• Word count: 2460
  5. A written constitution means 'rule by the dead'. Examine this with reference to Bunreacht na hEireann.

    When Bunreacht na hEireann was written in 1937, it was a constitution which reflected the society of that time and their beliefs. For example, it placed a special emphasis on the role of the Catholic Church in the state, even granting it a 'special position' within the constitution. The national territory of the island, according to Article 2 was said to consist of "the whole island of Ireland, its islands and its territorial seas." It is now obvious to us that these Articles are not acceptable in today's society.

    • Word count: 1102
  6. Prevelance of smoking and the social approach to health

    of 1 area of the group, which was the semi routine occupations group and again the remaining two sub categories both showed decreases. The group which shows the highest percentage of cigarette smokers throughout both time periods and both sexes and therefore stands out substantially is the routine and manual group. To exemplify this point further, for the period 2004/05, 97% of men and 89% of women were cigarette smokers as oppose to 57% men and 44% of women in the managerial and professional classification, and 51% of men and 42% of women in the intermediate classification.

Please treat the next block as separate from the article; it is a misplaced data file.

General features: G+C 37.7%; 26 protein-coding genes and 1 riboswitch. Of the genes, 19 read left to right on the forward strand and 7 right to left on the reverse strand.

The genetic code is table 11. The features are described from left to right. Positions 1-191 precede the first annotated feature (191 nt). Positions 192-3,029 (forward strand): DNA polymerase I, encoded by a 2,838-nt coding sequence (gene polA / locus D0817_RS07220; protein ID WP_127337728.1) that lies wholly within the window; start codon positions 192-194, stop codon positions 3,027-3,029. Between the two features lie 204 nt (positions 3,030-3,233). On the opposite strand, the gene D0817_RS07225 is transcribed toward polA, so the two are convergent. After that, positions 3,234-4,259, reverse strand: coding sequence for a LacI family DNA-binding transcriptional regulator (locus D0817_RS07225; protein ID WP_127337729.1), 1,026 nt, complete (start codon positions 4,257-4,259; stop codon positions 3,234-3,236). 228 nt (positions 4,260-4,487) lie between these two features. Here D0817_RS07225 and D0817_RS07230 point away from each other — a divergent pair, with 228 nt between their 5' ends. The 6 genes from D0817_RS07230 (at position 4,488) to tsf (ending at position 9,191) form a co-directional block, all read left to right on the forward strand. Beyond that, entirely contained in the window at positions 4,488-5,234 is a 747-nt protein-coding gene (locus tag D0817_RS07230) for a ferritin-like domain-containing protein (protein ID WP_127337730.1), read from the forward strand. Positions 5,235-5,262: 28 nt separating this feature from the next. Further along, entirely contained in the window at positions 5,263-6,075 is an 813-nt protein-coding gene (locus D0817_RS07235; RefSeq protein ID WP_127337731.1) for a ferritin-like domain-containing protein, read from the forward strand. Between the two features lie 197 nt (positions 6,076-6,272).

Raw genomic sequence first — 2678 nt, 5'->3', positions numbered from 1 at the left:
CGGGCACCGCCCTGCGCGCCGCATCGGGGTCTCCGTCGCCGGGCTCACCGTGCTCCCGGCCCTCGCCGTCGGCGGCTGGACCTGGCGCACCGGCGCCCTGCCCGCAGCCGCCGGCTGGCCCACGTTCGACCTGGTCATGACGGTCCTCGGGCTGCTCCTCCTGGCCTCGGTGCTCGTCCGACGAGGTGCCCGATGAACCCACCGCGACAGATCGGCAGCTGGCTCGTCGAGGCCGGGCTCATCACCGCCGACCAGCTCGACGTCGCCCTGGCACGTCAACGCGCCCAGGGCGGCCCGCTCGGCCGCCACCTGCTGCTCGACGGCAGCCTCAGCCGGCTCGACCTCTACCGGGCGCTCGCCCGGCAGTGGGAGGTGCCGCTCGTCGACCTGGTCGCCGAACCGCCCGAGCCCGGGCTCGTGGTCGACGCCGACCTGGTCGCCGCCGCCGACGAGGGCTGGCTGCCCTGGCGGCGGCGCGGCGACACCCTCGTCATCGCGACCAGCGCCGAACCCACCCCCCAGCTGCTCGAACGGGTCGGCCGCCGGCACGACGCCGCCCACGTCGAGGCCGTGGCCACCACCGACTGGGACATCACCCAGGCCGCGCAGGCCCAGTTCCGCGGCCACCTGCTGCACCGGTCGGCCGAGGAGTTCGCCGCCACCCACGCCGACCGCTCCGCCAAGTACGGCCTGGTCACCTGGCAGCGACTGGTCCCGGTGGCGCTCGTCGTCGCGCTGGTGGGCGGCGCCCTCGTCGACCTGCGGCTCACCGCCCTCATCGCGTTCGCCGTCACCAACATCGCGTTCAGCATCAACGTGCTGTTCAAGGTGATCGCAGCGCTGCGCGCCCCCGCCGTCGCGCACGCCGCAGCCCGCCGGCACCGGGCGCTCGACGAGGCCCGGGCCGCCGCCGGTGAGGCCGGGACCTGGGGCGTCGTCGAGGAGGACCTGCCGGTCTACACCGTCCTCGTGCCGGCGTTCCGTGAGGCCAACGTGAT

• Word count: 1865
  7. Free essay

    How democratis is britain?

    An elected assembly in the House of Commons, which through the party system produces a prime minister. The parties range more than one giving citizens a choice3. Who are fee to air their views, in return, periodically the electorate can hold them to account. The press is free from state control and so are pressure and interest groups. Citizens have the right to protest, as well as to free speech will minimal constraints. Further recent reforms under Labour have strengthened her democratic zeal: such as the incorporation of the Human Rights Act into British law4, the abolishment of most hereditary peerages5, a de-centralisation of power through devolved assemblies where a proportional electoral system has been introduced, as well as inroads into a more deliberative democratic process6.

    • Word count: 1712
  8. Welfare and the state

    To Chadwick's logical mind the solution was clear: simply reverse the syllogism.' (D. Fraser, 1984, p44) thus accruing the need for change. The 1834 Victorian poor law saw a change to which a vast majority of moral expectations disappear and the relief of poverty was regulated by law. Earl Grey was the prime minister in1883 and it was in this period that he set up the poor law commission in order for him to carefully study the working of the poor law system in Britain.

    • Word count: 1334
  9. Liberalism Position Paper